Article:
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Trick or treating with CVI

Trick or treating with CVI
Trick or treating with CVI

“Mommy, I can’t wear my glasses trick or treating because my mask goes over my face.” Until then it had not occurred to me that his head to toe Batman costume meant that friends would not likely recognize him at the first trick or treat in our new town.  The more strict school security meant no access to classrooms, no access to kids and parents at his new school. The hope was that Halloween would mean bumping into some new school friends, meeting families. Having a child with cortical visual impairment (CVI) who cannot recognize faces, makes it extra hard to recognize friends on Halloween. Continue reading “Trick or treating with CVI”

CVI modifications, it’s the little things.

CVI modifications, it's the little things
CVI modifications, it’s the little things

On the brink of November, for a child with cortical visual impairment (CVI), it is still the beginning of the school year. Each school year is different for all kids, but for kids with CVI, each year may as well be a whole new school (especially when it really is a new school, new school district, new neighborhood, new city, new state, a whole new world). The CVI characteristic of novelty (Roman-Lantzy) has an impact on our kids and “new” lasts longer. Newness lingers for them, much longer than it ever would for us. Continue reading “CVI modifications, it’s the little things.”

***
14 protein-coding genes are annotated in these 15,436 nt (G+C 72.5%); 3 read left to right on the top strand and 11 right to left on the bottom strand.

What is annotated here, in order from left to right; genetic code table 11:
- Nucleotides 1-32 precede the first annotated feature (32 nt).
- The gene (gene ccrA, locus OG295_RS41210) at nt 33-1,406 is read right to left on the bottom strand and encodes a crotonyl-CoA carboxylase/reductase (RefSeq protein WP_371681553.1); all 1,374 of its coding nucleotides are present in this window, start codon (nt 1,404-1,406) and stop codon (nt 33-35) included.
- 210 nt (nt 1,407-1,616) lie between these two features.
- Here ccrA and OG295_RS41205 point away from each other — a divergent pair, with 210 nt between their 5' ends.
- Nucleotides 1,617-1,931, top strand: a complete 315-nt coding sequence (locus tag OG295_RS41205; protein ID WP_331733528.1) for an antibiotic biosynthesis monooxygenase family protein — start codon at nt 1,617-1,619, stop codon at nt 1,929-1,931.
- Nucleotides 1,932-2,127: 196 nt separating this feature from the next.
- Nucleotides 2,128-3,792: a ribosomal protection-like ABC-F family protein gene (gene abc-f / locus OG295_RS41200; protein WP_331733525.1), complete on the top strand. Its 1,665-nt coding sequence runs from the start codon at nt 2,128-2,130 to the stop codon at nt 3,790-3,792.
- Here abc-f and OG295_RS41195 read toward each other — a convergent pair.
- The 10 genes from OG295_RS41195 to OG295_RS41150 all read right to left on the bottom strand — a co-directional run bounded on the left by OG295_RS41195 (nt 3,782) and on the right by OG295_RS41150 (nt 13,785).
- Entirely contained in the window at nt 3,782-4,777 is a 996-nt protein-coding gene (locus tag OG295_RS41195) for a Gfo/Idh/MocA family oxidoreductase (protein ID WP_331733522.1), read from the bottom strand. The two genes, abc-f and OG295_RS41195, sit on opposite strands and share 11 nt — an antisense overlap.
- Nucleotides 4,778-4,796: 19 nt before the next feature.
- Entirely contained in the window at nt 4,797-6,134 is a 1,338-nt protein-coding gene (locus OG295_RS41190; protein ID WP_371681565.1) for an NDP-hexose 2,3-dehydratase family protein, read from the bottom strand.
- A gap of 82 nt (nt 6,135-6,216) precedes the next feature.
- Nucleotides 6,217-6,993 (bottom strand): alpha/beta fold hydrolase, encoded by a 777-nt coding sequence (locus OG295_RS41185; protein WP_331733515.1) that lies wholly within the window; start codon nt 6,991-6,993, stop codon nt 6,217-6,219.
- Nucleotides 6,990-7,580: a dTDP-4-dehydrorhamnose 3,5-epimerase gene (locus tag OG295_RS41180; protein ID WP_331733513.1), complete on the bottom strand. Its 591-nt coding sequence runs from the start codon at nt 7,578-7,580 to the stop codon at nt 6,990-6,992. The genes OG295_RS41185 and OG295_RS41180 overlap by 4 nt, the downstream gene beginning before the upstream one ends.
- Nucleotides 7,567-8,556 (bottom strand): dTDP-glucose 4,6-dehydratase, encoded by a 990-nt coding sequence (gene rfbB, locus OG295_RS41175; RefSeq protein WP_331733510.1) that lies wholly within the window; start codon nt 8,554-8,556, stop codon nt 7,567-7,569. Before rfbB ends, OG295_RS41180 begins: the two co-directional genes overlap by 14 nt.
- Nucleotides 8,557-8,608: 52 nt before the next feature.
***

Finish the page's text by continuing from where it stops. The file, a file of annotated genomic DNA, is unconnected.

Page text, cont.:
Everybody’s talking about salient features

Everybody's talking about salient features
Everybody’s talking about salient features

For children with cortical visual impairment (CVI), learning to visually identify salient features is a critical skill to making progress. These days we know that best practice is to incorporate salient features language earlier rather than later, while being mindful that our language does not compete with a child’s ability to use vision (Roman-Lantzy). Salient features are those two or three word descriptors that define an object, that are the essence of that object. Cupness. Treeness. That favorite hanging toyness. Mommyness. Continue reading “Everybody’s talking about salient features”

The AER Resolution, where’d it go?

The AER Resolution, where'd it go?
The AER Resolution, where’d it go?

You may remember last July, when we discussed a certain resolution that targeted students with cortical visual impairment (CVI), and the CVI Range (Roman-Lantzy). The Resolution was presented at the International AERBVI Conference in Reno, Nevada. Resolution (AER-2018-00) was presented on site  without prior notice, without warning, and hastily “passed” (absent members were denied the opportunity to vote). These are extreme tactics that are all too concerning in these political times. Continue reading “The AER Resolution, where’d it go?”

How do you greet a child with CVI?

How do you greet a child with CVI?
How do you greet a child with CVI?

We know that one of the ten characteristics of cortical visual impairment (CVI) is difficulty with faces, a component of Complexity (Roman-Lantzy). Knowing this, we should take some time to consider how we greet and interact with a child with CVI, remembering he is not likely to recognize you. This is essential for school teams, especially at the beginning of the school year. With a swirl of new peers, teachers, and classes, how we greet kids with CVI is so important. Continue reading “How do you greet a child with CVI?”